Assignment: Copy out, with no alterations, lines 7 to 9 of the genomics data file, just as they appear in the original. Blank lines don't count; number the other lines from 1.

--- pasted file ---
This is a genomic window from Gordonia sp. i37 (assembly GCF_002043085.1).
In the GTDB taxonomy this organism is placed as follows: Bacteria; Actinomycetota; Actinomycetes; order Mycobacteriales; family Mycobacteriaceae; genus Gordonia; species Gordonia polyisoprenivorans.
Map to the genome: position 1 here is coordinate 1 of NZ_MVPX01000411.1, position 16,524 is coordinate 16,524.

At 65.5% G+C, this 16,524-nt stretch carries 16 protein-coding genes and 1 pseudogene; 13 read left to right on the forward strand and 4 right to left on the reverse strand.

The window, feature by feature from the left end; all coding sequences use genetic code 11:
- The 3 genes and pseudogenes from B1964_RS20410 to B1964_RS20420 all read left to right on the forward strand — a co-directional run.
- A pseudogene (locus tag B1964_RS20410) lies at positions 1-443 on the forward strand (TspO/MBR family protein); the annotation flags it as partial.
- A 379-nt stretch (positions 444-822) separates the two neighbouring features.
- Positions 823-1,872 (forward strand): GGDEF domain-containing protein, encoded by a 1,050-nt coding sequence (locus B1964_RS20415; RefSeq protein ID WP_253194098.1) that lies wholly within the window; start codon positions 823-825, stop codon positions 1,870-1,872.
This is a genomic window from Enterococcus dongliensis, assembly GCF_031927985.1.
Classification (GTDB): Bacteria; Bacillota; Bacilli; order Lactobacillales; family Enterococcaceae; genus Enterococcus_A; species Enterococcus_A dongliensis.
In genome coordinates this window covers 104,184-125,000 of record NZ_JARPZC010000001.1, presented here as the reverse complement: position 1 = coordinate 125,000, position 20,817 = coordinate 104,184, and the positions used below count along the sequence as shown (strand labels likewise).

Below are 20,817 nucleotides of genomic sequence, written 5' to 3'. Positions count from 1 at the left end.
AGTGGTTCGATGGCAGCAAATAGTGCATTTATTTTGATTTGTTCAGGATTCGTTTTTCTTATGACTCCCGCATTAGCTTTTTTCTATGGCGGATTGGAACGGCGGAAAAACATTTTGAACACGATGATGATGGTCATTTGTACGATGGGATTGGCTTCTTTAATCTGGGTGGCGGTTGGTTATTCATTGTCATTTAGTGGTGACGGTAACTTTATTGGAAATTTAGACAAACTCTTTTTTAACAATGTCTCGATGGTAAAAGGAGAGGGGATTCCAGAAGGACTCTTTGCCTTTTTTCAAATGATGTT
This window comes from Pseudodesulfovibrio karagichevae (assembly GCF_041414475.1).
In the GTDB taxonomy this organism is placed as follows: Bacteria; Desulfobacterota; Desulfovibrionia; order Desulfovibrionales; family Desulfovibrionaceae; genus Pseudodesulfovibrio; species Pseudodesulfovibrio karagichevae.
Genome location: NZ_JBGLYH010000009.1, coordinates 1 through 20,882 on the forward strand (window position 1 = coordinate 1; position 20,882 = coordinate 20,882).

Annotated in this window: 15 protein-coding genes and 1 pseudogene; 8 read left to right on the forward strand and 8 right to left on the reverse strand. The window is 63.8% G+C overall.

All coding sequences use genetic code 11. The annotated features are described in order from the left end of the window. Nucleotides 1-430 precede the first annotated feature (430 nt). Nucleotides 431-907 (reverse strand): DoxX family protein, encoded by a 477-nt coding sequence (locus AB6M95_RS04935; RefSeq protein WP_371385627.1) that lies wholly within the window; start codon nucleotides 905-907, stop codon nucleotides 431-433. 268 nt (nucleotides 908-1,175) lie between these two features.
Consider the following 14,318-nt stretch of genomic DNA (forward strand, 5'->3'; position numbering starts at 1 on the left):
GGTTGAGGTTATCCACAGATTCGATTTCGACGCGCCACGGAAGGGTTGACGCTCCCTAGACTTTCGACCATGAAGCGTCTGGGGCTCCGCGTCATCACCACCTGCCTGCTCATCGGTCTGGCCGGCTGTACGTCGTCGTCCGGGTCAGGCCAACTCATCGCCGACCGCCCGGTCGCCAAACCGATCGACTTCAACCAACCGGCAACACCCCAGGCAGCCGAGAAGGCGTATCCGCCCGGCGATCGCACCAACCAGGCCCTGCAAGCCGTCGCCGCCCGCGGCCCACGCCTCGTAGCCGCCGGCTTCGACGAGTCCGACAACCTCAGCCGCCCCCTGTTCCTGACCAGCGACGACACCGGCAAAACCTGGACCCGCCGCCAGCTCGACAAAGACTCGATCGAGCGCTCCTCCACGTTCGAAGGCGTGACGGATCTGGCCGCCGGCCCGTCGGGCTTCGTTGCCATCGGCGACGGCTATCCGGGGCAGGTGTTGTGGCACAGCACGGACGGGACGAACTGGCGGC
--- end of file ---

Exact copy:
- A pseudogene (locus tag B1964_RS20410) lies at positions 1-443 on the forward strand (TspO/MBR family protein); the annotation flags it as partial.
- A 379-nt stretch (positions 444-822) separates the two neighbouring features.
- Positions 823-1,872 (forward strand): GGDEF domain-containing protein, encoded by a 1,050-nt coding sequence (locus B1964_RS20415; RefSeq protein ID WP_253194098.1) that lies wholly within the window; start codon positions 823-825, stop codon positions 1,870-1,872.